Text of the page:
Often when running schedule risk analyses, I get asked “why are the results always showing a late project completion?” This usually gets asked when there is a proportionate (or equal) distribution of schedule opportunity as there are schedule threats.
The answer often is due to a phenomena known as Merge Bias, or Nodal Bias, and is a feature that has no equivalent in Cost Risk analysis. It is unique to schedules due to the logical relationships between activities. This article will provide a simple demonstration of Merge Bias and its impact that can assist in explaining why project completion may always return a later than expected result.
Consider the following example of a single activity driving a completion milestone, the activity (and whole project) most likely duration is 100days, there is minimum duration of 80days, and a maximum of 120 days. Therefore an equal probability of the activity finishing earlier or later than the original deterministic duration. The results of the analyses using Netpoint™ and NetRisk™, are shown below.
When only a single activity drives the completion milestone, the result is as expected based on the 80/100/120 range applied to Activity 1, the P50 result is 100days, and the original completion duration has a 50% chance of occurring:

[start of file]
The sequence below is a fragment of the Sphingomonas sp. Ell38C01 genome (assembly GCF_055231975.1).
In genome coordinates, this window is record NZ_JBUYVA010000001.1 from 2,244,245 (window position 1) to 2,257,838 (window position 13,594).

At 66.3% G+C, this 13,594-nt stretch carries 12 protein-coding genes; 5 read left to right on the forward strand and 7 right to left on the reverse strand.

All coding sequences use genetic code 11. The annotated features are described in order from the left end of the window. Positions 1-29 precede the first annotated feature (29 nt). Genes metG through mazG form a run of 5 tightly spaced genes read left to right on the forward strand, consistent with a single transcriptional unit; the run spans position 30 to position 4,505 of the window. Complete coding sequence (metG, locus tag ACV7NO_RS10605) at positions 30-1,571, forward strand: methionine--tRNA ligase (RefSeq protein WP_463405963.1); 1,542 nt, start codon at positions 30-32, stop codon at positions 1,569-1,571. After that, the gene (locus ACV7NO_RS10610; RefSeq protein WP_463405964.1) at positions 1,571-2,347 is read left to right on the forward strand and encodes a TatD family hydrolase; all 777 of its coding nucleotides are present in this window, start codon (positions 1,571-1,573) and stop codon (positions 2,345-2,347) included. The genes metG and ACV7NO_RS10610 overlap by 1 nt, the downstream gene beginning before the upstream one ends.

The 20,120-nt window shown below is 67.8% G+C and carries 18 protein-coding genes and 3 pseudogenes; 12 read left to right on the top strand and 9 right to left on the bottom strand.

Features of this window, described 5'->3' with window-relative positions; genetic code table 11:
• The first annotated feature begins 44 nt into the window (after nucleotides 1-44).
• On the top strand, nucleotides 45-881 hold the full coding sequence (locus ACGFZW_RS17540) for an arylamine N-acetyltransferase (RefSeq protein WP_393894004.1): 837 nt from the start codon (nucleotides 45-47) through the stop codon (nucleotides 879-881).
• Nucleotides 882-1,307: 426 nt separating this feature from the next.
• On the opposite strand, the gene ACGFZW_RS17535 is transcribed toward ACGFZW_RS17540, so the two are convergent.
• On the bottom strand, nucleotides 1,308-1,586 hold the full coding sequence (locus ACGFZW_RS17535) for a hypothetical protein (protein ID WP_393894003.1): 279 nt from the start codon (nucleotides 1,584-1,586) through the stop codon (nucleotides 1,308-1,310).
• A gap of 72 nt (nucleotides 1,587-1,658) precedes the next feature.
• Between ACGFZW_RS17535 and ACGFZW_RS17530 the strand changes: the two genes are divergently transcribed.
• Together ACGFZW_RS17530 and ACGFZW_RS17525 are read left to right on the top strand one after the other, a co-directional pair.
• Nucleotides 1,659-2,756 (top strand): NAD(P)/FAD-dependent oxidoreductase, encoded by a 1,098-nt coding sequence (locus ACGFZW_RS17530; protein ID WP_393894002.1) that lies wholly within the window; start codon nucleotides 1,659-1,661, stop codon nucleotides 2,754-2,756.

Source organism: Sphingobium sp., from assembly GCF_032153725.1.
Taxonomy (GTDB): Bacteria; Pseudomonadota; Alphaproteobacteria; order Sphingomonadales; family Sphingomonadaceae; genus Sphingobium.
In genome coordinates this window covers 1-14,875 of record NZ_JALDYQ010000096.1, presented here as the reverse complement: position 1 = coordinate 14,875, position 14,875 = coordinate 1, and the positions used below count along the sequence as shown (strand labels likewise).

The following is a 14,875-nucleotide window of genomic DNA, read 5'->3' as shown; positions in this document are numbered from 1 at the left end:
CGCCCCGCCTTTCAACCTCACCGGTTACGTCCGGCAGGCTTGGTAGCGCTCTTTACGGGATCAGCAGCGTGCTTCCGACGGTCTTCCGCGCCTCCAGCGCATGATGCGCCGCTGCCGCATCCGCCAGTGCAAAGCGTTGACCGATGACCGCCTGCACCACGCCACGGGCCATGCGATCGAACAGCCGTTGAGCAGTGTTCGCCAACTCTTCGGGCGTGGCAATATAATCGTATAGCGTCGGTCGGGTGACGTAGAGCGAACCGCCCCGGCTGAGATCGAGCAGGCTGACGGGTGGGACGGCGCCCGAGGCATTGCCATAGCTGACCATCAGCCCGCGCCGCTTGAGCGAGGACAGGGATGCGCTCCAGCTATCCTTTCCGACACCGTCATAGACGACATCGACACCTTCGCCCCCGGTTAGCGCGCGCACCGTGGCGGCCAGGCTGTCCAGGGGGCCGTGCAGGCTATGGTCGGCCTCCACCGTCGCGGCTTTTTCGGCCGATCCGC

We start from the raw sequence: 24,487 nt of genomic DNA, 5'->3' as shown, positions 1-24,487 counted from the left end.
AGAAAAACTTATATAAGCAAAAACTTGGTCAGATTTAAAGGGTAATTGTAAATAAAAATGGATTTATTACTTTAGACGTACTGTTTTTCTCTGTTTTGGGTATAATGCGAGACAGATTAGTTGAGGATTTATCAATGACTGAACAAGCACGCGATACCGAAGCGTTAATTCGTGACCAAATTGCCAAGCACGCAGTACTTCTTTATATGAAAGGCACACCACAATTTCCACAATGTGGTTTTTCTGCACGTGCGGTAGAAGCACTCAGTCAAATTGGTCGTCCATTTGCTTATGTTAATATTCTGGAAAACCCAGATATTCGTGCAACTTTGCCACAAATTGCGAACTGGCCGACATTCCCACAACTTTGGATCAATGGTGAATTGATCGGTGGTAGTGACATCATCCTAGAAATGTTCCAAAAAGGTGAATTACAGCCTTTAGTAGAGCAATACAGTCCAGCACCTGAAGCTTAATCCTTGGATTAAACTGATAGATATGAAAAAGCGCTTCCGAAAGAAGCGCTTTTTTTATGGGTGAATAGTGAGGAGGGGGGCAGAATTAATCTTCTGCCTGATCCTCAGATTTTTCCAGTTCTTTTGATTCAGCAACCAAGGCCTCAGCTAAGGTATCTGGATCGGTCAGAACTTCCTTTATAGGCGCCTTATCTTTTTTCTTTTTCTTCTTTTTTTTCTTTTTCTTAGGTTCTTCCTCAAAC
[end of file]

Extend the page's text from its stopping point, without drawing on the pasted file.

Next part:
When two activities drive the completion milestone, the P50 result is 104days, and the original completion duration has a 25% chance of occurring:
When four activities drive the completion milestone, the P50 result is 108days, and the original completion duration has an approximately 7% chance of occurring:
Across the above results:
Given that the completion milestone is driven by all four activities, the only situation where the completion is early, occurs, when ALL four activities are completed early. This only occurs 50% * 50% * 50% * 50%, i.e. in 6.25% of possible outcomes.
This is the merge bias effect, and the results for project completion are compounded by the number of merge bias points through a schedule that are effected by schedule risk.
Typically schedules are built with complex logical relationships between activities. The likelihood that there are merge bias points spread through a schedule are high. Consider the following examples of schedules reviewed: Activities with greater than or equal to 2 successors or predecessors are plotted against the schedule timeframe (the size of the circles is the proportion of driving relationships):
As can be seen from the above examples, merge points occur throughout schedules, and can be a significant influence in schedule risk analyses.